Tracie P and I had a blast at the orange wine dinner last night, at Vino Vino in Austin, where I poured and spoke about the wines. Life could be worse… Here are some “scenes from an orange wine dinner” for your virtual and vicarious enjoyment… Photos by Tracie P…

movia puro

Got it all going with a little bit of 2000 Puro by Movia, disgorged tableside (not really an orange wine, but a great place to start).

paolo bea

The first three wines were all by the hand of Giampiero Bea. Man, the Arboreus was outta sight… and I always love the Santa Chiara. The Coenobium, always a go-to for us.

gary clark jr

Shared a little Lunar by Movia with B3 player Mike Flanigin and Gary Clark Jr., who played later that night. Man, only in Austin: killer orange wine followed by some of the most insane blues musicians I’ve ever heard… I’m not shittin’ you, either…

lewis dickson

I was geeked to taste with Lewis Dickson, arguably the best winemaker in Texas and probably the only one who uses native yeast and a natural approach to winemaking.

seared flounder

Chef Esteban’s cooking was OFF THE CHARTS AMAZING last night. Seared flounder with purée of English peas. For the complete menu, click here.

vodopivec

I had a second glass of the 2005 Vodopivec Vitovska. Man, I dig that wine.

gravner

No, that’s not old man piss. It’s GRAVNER (2003 Ribolla Gialla Anfora)!


NPA and NN+ in SF CA

May 8, 2009

Above: A view from the stage. My bandmate Céline Dijon (Verena Wiesendanger, right) was in a super good mood last night at our show at Rickshaw Stop (hint: a fan was buying her Jameson). The show was a blast and we did three encores. Thanks again to Waldo of Rickshaw for letting us rehearse at the club: enjoy the Clos Roche Blanche Cot we gave you!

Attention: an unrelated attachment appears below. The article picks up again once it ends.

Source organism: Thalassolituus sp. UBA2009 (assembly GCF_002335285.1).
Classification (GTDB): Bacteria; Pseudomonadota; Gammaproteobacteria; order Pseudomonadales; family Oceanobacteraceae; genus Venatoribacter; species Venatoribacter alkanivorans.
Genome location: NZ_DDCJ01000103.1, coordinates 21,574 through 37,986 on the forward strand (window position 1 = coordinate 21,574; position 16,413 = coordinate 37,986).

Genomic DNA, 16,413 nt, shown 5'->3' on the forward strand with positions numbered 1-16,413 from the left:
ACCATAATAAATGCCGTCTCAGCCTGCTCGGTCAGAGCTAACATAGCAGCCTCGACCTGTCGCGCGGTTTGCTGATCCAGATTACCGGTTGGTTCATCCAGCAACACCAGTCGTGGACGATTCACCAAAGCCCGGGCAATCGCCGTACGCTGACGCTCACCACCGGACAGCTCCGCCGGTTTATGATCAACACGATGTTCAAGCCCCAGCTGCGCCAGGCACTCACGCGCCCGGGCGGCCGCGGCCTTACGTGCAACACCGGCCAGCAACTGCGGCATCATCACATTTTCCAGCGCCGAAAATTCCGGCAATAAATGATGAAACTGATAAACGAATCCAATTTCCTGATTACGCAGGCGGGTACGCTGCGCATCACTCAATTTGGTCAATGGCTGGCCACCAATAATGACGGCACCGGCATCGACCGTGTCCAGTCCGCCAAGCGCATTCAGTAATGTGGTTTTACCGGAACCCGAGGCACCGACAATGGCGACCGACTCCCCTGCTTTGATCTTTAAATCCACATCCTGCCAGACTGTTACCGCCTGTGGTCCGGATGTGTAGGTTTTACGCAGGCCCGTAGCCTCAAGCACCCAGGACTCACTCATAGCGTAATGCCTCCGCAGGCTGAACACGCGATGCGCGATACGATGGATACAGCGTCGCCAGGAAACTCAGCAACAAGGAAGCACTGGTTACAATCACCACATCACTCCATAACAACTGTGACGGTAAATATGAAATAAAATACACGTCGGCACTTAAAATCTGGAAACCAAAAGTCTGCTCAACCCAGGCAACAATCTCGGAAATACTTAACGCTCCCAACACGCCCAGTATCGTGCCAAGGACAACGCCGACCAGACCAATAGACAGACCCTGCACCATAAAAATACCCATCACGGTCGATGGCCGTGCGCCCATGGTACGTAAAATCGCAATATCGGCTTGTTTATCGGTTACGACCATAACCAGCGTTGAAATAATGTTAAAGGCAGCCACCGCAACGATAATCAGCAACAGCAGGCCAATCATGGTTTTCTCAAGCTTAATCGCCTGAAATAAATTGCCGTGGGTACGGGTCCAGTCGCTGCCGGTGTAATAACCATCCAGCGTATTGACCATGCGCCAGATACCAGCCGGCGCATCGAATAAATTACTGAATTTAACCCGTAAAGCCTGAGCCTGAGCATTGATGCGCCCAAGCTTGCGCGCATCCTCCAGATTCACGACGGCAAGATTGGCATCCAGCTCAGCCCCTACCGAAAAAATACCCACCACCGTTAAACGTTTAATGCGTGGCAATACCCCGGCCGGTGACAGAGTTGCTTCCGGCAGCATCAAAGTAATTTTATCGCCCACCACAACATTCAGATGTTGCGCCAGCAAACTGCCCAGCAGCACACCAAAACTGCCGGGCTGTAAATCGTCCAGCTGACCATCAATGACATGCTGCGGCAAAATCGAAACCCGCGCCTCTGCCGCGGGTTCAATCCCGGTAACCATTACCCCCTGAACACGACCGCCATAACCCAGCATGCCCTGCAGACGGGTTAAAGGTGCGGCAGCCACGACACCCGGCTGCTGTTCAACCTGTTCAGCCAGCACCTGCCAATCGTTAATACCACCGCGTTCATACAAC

It was something of a blogger summit and a meeting of virtual friends last night between Terroir Natural Wine Bar and Merchant and Rickshaw Stop in SF.

Among them were my virtual and now real friends Cory Cartwright (author of Saignée) and his delightful wife Emily. We shared a bottle of the enigmatic 2002 Ribolla Gialla by Gravner. One blogger, who prefers to remain anonymous, noted (and I concur) that the Gravner is an “abstract” wine, a wine (in a certain sense) that you cannot drink. There’s no question that Gravner’s wines are fascinating, thought-provoking, and intriguing: as the wine aerated it revealed a remarkable array of fruit aromas — think dried and moldy apricot (but in the mouth, it still felt to me like the wood dominated). Owners Dagan Ministero and Luc Ertoran were on hand as well, and a lively discussion of “orange wine” ensued and they generously tasted us on a number of bottlings (including Ca’ de Noci and Damijan). Virtual friends Slaton Lipscomb and Simona (author of Briciole) were there, too, and Clark Terry of Kermit Lynch blog fame also joined up at the show.

The most interesting and unique wine of the evening was the Natural Process Alliance skin-fermented Chardonnay (above), sold only in reusable stainless-steel containers. (Spume has written about this wine as has Alice.) This wine is as stinky and cloudy as it gets and it is 100% delicious (maybe not for everyone but just right for yours truly). Slaton noted that it tastes slightly different every time because its malolactic fermentation has not completed when it ships. You can only get locally and I highly recommend it.